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Mid-cap ETFs are looking for their day in the sun, but they seem to escape the spotlight on Wall Street - even though they've outperformed small-cap and large-cap investments.

Loosely defined as including companies that have a market capitalization of between $2 billion and $10 billion, mid-caps occupy the "sweet spot" on Wall Street, lodged between small-caps and large-cap stocks and funds.

Historically, mid-caps have proven sweet for investors in a buy-and-hold investment strategy.

"A good amount of research has been done showing mid-caps can offer higher earnings growth potential," says Graham Day, head of product and research at Elkhorn Securities in Wheaton, Ill.

The problem is, most investors either aren't aware of mid-cap funds or choose not to include them in their investment portfolios. "Investors tend to construct their equity portfolios using a barbell approach and don't view mid-caps, i.e. "the middle", as something differentiated enough to add to their portfolios," says Day. "This means they will often construct their equity portfolios with large-caps (relative safety) and small-caps (as a lottery ticket), believing this to be a balanced portfolio resulting in a significant underweight to mid-caps."

"Research, however, has shown that mid-caps offer a unique stream of returns, different from large or small caps and exposure to companies uniquely positioned in the economic cycle," Day adds.

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Day points to industry figures from ETF.com that show small-cap ETFs have $20 billion more in assets than mid-cap ETFs. "In addition, there are 48 ETFs in ETF.com's mid-cap category and 109 ETFs in their small-cap category," he adds.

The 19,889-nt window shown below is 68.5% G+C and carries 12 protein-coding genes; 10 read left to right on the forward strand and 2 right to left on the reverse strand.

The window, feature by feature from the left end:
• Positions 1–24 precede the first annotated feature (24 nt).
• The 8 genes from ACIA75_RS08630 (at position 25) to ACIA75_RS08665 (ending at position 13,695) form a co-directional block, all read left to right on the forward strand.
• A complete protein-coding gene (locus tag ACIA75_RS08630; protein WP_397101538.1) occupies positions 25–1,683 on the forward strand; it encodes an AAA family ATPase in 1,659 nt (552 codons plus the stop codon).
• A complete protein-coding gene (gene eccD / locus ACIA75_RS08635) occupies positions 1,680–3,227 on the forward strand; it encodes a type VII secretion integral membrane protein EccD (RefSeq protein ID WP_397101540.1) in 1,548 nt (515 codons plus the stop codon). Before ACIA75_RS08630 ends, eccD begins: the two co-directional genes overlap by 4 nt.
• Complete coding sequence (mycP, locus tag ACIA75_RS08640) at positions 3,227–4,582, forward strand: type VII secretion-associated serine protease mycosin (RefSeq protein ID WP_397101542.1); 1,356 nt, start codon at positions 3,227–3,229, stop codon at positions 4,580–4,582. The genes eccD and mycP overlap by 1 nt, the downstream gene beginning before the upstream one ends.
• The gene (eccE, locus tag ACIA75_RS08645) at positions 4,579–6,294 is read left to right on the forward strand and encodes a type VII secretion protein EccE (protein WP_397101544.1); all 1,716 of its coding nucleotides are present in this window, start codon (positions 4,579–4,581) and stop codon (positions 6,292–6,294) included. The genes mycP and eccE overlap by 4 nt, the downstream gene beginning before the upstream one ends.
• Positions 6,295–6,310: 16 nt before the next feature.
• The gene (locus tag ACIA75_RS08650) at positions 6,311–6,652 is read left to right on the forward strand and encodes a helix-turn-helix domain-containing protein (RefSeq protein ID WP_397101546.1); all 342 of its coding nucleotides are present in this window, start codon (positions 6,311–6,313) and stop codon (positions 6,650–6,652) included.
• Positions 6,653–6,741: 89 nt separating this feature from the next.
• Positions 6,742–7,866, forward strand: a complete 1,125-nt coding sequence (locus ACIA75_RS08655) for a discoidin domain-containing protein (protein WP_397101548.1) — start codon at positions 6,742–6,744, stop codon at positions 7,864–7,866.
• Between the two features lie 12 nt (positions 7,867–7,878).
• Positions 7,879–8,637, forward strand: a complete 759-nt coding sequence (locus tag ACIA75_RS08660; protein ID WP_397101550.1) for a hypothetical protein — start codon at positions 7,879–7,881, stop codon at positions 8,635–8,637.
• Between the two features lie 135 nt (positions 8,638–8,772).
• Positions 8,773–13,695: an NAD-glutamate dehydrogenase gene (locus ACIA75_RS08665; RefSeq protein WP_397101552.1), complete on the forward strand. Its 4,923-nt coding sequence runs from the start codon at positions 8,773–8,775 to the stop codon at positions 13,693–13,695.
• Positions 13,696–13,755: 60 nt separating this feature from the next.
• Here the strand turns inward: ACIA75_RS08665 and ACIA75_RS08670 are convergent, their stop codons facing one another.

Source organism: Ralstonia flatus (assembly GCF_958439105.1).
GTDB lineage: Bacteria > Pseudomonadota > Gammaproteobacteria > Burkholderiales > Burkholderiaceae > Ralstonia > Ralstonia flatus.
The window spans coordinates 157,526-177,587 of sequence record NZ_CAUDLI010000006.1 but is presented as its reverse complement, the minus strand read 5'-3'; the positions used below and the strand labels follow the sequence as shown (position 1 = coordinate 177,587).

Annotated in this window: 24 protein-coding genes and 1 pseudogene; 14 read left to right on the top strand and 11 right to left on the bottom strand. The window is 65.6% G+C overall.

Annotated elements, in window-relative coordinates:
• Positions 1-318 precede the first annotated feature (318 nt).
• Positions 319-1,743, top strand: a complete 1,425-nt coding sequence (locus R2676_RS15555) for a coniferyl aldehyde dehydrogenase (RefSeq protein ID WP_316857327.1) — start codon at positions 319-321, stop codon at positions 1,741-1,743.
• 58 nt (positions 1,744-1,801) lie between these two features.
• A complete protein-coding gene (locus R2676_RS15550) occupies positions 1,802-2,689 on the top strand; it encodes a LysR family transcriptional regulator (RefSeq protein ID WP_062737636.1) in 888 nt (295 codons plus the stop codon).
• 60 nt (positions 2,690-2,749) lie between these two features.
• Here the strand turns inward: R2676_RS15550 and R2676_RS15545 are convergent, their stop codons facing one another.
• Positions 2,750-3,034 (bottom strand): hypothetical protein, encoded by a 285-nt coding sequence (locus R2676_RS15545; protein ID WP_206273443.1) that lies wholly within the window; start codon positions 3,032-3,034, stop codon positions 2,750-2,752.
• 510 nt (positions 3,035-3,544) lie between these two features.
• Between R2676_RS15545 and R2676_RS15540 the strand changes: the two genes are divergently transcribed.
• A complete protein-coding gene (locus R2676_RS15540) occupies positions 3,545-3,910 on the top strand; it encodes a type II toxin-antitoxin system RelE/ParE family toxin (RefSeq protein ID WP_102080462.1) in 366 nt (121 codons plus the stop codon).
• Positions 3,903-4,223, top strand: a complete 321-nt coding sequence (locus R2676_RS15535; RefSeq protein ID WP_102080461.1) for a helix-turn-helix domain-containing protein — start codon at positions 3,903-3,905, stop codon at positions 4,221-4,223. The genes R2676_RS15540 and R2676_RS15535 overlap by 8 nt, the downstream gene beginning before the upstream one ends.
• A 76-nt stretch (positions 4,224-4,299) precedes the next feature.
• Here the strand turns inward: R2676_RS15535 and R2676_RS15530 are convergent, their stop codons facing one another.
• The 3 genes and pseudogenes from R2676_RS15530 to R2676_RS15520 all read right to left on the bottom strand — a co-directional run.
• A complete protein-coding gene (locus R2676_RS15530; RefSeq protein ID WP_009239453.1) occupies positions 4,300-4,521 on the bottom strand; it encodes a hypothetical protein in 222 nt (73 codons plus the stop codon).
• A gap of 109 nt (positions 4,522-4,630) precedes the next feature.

Citing industry figures, Day says a $100 investment in mid-caps in 1979 would yield $10,882 today, versus only $6,911 in large caps and $6,031 in small caps.

Despite their relative anonymity, mid-cap ETFs aren't necessarily new, says Arturo Neto, Chief Investment Strategist, at Orenda Partners LLC, in Coral Gables, Fla.

"They just don't get the amount of press that large caps and small caps get," says Neto. "That's because large caps are the companies everyone knows, and small caps are the ones that can potentially provide the highest returns."

Neto doesn't buy the notion that mid-caps always outperform other investments, but he does say that mid-cap ETFs offer an interesting combination of characteristics inherent in both small and large caps. "For example, mid-cap companies usually have a unique combination of upside stock price potential with a modest dividend as a kicker," he says.

Also, many mid-cap companies are mature enough and financially stable enough to pay a dividend to shareholders, Neto says. "But because they are still relatively small compared to large caps, they also offer some of the upside potential inherent in small caps," he adds. "Essentially you may be getting the best of both worlds when investing in mid-caps."

So, if it's balance and performance you seek with your investments, mid-cap ETFs are worth a look. Some of the most common funds include iShares Russell Mid-Cap Growth ETF (IWF) - Get iShares Russell 1000 Growth ETF Report , Vanguard Mid-Cap Value Index Fund (VOE) - Get Vanguard Mid-Cap Value ETF Report , and iShares S&P Mid-Cap 400 Value ETF (IJJ) - Get iShares S&P Mid-Cap 400 Value ETF Report .

Talk to your financial advisor and see if mid-caps really can offer you access to that investment "sweet spot" money managers are talking about, more and more these days.